Reading The Diary of a Country Priest: Suffering and Humility

By Thomas V. Mirus (bio - articles - email) | Jun 08, 2015

[This is part of a series of articles collecting insightful passages on various themes from Georges Bernanos's classic novel The Diary of a Country Priest.]

Suffering

  • I can understand how a man, sure of himself and his courage, might wish to make of his death a perfect end. As that isn’t in my line, my death shall be what it can be, and nothing more. Were it not a very daring thing to say, I would like to add that to a true lover, the halting confession of his beloved is more dear than the most beautiful poem. And when you come to think of it, such a comparison should offend no one, for human agony is beyond all an act of love.
  • The fact is I suddenly realized that ever since leaving the doctor’s I had been burning to tell my secret, to share its bitterness with somebody. And I realized, too, that to recover my peace, I only required to be silent…. I know the compassion of others is a relief at first. I don’t despise it. But it can’t quench pain, it slips through your soul as through a sieve. And when our suffering has been dragged from one pity to another, as from one mouth to another, we can no longer respect or love it, I feel—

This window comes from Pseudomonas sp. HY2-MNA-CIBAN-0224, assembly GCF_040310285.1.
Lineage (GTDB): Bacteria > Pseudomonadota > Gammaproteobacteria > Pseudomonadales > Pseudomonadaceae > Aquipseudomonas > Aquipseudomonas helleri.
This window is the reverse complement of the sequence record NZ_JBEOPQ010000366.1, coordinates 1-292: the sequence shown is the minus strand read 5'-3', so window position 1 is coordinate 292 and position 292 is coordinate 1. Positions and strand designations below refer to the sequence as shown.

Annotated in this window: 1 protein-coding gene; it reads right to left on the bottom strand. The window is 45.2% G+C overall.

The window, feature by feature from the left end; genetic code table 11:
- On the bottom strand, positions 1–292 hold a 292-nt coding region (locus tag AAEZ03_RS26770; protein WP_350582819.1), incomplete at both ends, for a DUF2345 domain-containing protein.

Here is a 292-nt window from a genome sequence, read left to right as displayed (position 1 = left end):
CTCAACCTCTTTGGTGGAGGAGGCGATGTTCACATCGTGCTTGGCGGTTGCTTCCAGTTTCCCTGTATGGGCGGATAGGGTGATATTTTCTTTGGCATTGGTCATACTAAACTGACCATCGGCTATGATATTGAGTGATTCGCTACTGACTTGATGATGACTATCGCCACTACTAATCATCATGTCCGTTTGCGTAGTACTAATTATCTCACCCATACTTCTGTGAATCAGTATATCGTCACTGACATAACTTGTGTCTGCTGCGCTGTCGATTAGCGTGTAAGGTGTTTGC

Humility

  • To doubt oneself is not to be humble, I even think that sometimes it is the most hysterical form of pride, a pride almost delirious, a kind of jealous ferocity which makes an unhappy man turn and rend himself. That must be the real truth of hell.
  • How easy it is to hate oneself! True grace is to forget. Yet if pride could die in us, the supreme grace would be to love oneself in all simplicity—as one would love any one of those who themselves have suffered and loved in Christ.

Previous in series: Hell

Thomas V. Mirus is an administrative assistant and writer at CatholicCulture.org. A jazz pianist with a music degree, he often takes the lead in our commentary on the arts. See full bio.

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